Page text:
A lot of details in the immediate aftermath are murky now and were probably so even then with the emotional state I was in. None of what was happening felt real.

Another moment of clarity happened that evening when a few of my classmates insisted that I walk into town with them to Starbucks. The weather was lovely – so out of harmony with my emotions. We grabbed a table outside to sip our drinks. At that moment, church bells began to chime the hour.

“Every time a bell rings, an angel gets his wings,” one of my classmates said.

The dam finally broke.


In case you’re wondering, I made it back to England after the funeral to finish out the program. Grandpa would have wanted that.

Sentimental Journey

The night before Grandma died, she woke up, briefly, and teased my brother for coughing.

“Ah-choo,” she said, smiling. Then she slipped back into unconsciousness. That was the last we heard her voice.

It was just a couple weeks between her diagnosis of terminal cancer and her death. We thought it was Alzheimer’s, but it was a malignant brain tumor. Compared to Alzheimer’s, it was a blessing, I suppose. If cancer can be a blessing.

Shortly after she went into hospice, I flew from my home in Seattle to my hometown in Ohio. I wasn’t sure how long she had left. Hours? Days? Weeks? I kept extending my stay.

My parents, brother, aunt, cousin, and other family members stayed at Grandma’s house, reporting to her bedside at the senior living facility each day. When Grandma was awake, we took turns spoon feeding her, helping her drink, and rubbing lotion into her cracked skin. That was the hardest part for me, the caregiving. Grandma had always taken care of us. The first time I saw her be spoon-fed, I had to leave the room to cry. Eventually, I was able to do it, too.

We passed the hours sharing memories and playing her favorite music.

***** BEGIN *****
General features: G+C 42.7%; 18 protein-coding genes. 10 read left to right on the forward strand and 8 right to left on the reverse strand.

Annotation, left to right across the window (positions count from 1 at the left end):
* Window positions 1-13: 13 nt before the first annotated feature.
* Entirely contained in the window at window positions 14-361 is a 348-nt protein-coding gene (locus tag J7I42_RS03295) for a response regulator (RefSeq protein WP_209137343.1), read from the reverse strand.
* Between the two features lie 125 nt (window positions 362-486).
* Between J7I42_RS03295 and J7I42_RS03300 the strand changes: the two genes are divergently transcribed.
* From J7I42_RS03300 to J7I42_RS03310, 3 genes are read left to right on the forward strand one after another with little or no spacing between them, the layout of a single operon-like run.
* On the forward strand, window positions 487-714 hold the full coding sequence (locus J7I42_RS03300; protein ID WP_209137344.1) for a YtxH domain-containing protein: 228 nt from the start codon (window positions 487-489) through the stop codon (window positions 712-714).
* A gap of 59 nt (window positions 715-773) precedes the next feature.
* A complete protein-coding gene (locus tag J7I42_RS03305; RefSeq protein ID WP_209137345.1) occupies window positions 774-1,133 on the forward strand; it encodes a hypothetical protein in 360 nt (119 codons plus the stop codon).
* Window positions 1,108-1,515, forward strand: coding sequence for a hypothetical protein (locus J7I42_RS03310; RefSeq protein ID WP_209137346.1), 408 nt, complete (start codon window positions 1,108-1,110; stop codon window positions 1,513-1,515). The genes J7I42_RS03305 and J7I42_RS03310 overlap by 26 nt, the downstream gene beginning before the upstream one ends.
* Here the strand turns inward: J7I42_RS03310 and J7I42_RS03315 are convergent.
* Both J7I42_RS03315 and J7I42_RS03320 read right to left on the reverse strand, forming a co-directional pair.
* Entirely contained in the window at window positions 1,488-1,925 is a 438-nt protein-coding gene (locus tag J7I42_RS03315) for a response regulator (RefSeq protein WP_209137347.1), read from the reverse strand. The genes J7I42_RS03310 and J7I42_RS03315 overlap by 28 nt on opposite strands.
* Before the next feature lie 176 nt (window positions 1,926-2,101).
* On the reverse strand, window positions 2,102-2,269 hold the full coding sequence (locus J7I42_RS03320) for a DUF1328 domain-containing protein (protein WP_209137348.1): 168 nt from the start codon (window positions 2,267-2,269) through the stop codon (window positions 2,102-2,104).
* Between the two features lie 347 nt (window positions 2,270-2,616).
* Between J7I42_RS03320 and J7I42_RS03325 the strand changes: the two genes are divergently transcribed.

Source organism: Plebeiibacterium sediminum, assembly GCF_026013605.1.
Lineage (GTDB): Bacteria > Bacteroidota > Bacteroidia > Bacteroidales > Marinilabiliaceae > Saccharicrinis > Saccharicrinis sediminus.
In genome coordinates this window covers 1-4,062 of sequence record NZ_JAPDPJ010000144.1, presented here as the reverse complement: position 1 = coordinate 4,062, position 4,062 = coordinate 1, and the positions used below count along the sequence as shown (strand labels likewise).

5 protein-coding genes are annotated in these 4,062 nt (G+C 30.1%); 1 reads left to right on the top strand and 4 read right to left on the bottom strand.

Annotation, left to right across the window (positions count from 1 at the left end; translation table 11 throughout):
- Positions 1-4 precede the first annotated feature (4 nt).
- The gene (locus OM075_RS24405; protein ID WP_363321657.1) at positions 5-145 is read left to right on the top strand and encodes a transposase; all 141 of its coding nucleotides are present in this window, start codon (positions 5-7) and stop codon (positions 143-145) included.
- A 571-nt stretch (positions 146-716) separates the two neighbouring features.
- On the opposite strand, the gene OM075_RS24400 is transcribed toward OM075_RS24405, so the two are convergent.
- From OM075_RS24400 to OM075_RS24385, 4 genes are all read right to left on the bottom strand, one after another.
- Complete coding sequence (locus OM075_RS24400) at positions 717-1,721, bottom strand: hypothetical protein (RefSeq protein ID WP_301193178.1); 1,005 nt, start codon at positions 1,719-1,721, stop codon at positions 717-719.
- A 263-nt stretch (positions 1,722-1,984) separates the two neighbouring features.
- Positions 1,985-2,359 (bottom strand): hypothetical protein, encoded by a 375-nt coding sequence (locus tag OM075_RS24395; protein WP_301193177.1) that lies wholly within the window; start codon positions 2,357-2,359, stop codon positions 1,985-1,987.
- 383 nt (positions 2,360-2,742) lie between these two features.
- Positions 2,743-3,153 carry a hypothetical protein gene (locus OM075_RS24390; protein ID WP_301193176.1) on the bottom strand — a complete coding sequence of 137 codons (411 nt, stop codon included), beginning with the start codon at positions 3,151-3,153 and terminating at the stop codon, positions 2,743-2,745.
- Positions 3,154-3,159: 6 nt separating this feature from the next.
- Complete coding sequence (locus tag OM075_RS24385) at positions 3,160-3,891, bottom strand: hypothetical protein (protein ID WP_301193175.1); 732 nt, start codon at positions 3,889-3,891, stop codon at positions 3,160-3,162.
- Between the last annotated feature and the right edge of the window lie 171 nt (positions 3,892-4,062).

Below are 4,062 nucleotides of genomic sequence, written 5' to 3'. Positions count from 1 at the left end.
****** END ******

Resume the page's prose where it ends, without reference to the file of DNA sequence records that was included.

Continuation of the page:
Gonna take a sentimental journey
Gonna set my heart at ease
Gonna make a sentimental journey
To renew old memories

She slipped into a coma on a Friday morning, when my brother and I were alone with her. Nothing could rouse her. She didn’t respond to loud noises. She didn’t respond to being touched. She hadn’t moved at all. We were told that this was a sign that the end was very near.

I noticed Grandma’s fingers were turning blue. The nurse came in and checked her toes – those were turning blue, too. Grandma awakened when her feet were being touched. The nurse gave her oxygen as a comfort measure and left.

Grandma kept saying, “I gotta go. Let’s go. Bye bye.”

I kissed her on the forehead. “I love you very much.”

“I love you too, sweetie. I gotta go. Bye bye.”

She grimaced and told me her head hurt. My brother called the nurse, who administered pain medication and re-positioned her. We heard exclamations of pain, a low wail – like a wounded animal. I rushed to the bedside to see tears streaming down her cheeks. I stroked her forehead gently, showered her face with kisses, and held her hand. I told her to imagine a beautiful place where there was no more pain.

“Will everything be ok?”

“Yes, Grandma, it will.”

She fell back asleep.

We kept vigil overnight, administering morphine every hour.

She slept through the next day. The snow fell heavily outside.

At 8:56 pm on Saturday night, she took her last breath. In those final moments, Mom and my aunt cradled her.

“It’s ok, Mom, go to Daddy. Daddy is waiting for you.”

Gotta take that sentimental journey
Sentimental journey home.